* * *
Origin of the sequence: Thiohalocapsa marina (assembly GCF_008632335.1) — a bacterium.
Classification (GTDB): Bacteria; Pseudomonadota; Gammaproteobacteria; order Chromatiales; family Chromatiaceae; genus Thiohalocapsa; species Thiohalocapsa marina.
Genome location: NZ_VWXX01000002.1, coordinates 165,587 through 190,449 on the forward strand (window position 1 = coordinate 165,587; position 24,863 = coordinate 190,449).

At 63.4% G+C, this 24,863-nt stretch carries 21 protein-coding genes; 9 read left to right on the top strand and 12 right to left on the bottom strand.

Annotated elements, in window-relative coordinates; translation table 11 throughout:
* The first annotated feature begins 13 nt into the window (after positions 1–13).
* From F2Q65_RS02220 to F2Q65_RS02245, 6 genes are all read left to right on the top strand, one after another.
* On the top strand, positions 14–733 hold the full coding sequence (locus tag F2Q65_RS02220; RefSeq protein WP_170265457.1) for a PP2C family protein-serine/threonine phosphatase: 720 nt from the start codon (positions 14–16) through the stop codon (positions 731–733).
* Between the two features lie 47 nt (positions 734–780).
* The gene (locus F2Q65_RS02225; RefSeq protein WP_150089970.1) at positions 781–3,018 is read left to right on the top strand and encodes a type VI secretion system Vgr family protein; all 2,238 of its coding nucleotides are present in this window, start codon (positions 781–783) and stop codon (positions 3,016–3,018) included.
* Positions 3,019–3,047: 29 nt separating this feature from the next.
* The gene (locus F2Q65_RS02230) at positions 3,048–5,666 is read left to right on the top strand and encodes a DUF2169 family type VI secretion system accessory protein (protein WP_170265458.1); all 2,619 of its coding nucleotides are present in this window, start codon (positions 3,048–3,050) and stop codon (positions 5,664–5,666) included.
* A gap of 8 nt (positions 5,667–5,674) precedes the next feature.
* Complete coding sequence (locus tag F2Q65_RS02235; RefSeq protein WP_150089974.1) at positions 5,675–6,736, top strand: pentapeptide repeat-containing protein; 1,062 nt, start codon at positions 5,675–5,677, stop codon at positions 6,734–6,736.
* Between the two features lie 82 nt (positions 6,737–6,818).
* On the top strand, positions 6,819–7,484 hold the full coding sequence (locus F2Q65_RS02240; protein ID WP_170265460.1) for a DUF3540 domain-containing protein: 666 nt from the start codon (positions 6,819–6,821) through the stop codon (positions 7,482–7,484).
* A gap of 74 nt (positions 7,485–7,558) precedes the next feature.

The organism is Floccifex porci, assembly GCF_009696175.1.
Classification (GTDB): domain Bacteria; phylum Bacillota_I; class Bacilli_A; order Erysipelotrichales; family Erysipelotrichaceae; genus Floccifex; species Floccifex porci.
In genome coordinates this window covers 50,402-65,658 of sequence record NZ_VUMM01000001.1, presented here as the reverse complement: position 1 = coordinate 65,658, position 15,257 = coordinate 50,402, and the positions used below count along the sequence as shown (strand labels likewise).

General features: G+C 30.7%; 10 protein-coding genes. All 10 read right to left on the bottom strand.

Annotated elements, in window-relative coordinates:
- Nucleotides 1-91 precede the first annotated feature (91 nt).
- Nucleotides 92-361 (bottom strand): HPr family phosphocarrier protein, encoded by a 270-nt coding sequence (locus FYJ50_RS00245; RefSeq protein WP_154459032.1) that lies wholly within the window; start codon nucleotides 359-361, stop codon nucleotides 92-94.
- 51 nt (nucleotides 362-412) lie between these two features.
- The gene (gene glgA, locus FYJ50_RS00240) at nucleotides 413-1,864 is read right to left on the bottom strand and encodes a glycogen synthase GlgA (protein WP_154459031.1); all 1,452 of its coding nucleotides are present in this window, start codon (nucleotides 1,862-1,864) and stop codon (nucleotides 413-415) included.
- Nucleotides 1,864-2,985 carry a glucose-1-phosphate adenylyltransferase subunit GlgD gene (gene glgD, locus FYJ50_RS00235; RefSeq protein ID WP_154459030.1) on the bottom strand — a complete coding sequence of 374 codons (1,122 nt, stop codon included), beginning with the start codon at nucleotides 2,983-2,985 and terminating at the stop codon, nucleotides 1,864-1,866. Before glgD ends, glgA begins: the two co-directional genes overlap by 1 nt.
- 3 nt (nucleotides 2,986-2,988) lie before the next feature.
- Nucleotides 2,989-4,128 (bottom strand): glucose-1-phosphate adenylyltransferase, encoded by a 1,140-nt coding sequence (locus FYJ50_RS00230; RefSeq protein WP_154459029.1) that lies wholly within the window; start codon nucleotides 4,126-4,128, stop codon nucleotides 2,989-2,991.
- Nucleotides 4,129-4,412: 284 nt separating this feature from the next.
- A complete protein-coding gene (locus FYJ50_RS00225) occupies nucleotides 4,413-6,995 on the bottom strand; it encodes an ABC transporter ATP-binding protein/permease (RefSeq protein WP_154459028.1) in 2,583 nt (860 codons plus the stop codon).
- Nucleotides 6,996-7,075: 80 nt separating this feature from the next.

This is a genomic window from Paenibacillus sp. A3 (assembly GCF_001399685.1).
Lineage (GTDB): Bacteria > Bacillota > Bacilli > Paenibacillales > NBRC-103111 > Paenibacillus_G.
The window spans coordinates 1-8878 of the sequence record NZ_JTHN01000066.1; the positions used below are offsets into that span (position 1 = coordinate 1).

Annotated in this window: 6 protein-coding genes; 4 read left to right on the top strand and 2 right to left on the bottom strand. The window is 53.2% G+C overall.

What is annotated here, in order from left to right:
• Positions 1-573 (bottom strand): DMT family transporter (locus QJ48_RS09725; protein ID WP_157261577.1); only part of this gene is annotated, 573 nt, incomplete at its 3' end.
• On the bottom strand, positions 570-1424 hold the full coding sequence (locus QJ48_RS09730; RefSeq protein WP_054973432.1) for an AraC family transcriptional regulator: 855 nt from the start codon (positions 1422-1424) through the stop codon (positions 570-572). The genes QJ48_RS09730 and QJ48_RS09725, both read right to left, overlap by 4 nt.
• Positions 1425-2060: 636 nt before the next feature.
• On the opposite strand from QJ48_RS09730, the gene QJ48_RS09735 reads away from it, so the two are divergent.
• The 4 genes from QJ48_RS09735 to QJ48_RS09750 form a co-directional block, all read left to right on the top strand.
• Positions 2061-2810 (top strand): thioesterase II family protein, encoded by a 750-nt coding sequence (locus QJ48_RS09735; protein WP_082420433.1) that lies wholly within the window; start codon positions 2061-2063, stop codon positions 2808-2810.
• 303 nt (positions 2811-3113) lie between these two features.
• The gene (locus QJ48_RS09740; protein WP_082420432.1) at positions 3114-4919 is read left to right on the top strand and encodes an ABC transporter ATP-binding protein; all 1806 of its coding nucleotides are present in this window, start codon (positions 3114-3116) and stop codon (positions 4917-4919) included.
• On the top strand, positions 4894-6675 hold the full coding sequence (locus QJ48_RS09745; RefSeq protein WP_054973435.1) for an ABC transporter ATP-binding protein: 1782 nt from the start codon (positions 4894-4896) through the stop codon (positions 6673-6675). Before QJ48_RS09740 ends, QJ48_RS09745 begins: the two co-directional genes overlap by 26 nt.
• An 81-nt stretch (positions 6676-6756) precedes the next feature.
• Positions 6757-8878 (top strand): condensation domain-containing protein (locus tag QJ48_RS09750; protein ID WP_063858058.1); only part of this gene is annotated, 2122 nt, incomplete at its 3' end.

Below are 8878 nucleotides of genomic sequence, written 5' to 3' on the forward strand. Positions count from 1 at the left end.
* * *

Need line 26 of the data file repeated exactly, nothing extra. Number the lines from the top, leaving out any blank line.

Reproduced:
- The gene (gene glgA, locus FYJ50_RS00240) at nucleotides 413-1,864 is read right to left on the bottom strand and encodes a glycogen synthase GlgA (protein WP_154459031.1); all 1,452 of its coding nucleotides are present in this window, start codon (nucleotides 1,862-1,864) and stop codon (nucleotides 413-415) included.